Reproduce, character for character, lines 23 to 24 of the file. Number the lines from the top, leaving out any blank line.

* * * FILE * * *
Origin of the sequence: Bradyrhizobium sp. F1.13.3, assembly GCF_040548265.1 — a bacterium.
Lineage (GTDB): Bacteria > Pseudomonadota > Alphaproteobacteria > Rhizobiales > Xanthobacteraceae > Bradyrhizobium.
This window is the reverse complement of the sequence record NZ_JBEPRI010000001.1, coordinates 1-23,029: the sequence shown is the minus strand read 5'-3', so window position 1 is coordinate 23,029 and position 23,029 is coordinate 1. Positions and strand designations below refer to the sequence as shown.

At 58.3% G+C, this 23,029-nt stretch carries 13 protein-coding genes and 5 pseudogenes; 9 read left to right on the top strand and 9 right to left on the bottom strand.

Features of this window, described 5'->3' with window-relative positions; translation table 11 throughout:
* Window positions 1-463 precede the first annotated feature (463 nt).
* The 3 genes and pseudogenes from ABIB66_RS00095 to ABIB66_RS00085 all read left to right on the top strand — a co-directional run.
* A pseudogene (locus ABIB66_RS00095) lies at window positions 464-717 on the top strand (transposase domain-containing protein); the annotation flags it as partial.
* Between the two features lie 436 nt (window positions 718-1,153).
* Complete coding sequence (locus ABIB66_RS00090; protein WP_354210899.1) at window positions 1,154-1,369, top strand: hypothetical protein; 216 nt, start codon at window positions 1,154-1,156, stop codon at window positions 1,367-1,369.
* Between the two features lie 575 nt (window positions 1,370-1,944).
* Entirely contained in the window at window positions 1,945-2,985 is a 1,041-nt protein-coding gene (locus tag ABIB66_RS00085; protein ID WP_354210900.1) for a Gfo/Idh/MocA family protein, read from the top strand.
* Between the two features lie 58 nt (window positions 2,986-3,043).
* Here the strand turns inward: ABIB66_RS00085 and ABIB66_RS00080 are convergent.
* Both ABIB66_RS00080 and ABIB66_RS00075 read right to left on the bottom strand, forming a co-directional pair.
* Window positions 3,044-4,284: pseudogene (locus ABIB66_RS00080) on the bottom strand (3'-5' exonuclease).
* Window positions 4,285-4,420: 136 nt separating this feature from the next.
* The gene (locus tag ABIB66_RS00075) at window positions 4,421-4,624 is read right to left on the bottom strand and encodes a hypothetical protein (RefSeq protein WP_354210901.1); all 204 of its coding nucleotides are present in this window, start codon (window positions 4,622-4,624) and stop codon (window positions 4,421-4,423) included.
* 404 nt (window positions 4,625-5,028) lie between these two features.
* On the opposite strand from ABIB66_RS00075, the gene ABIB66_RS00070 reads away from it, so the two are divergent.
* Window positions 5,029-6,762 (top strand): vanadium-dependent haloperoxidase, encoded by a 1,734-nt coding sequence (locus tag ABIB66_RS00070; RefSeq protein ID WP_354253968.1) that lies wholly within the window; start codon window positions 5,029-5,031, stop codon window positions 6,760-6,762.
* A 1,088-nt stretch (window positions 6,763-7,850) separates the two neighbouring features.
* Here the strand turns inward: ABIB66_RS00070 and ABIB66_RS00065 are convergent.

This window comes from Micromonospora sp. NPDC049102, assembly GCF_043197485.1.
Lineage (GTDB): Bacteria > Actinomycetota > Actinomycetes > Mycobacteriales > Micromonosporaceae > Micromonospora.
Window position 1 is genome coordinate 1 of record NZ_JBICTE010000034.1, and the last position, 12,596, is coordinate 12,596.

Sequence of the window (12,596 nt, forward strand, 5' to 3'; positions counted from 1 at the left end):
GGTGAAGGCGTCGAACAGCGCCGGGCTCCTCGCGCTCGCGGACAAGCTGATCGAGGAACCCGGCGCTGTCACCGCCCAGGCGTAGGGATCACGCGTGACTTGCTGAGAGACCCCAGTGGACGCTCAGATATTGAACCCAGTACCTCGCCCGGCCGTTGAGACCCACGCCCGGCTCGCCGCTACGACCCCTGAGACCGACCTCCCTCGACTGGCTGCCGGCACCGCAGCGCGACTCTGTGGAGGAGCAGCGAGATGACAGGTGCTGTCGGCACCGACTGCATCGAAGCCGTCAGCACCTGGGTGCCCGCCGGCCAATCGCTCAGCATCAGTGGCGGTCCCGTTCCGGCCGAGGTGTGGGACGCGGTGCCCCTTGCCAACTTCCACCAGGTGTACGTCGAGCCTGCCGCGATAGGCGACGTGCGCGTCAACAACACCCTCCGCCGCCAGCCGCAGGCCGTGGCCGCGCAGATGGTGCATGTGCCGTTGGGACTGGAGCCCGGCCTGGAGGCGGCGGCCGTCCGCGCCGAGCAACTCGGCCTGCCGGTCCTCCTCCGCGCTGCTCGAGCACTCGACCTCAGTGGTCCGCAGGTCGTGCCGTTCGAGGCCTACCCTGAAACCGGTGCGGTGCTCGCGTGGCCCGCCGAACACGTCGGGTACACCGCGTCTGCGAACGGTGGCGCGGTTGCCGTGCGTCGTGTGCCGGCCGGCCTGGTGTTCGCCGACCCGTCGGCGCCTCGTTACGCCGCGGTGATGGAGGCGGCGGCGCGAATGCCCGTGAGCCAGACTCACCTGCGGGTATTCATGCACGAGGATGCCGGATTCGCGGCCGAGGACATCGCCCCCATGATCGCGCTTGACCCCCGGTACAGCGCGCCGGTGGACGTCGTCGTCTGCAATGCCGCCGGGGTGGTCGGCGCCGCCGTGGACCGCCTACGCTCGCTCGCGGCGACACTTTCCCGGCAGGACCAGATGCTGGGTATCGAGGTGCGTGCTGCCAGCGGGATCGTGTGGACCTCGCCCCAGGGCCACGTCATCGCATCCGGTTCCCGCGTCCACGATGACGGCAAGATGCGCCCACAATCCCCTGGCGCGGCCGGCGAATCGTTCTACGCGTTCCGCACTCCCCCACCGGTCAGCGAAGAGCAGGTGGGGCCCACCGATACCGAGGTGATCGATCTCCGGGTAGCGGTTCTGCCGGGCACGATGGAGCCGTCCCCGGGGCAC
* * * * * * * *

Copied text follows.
* Here the strand turns inward: ABIB66_RS00070 and ABIB66_RS00065 are convergent.

This window comes from Micromonospora sp. NPDC049102, assembly GCF_043197485.1.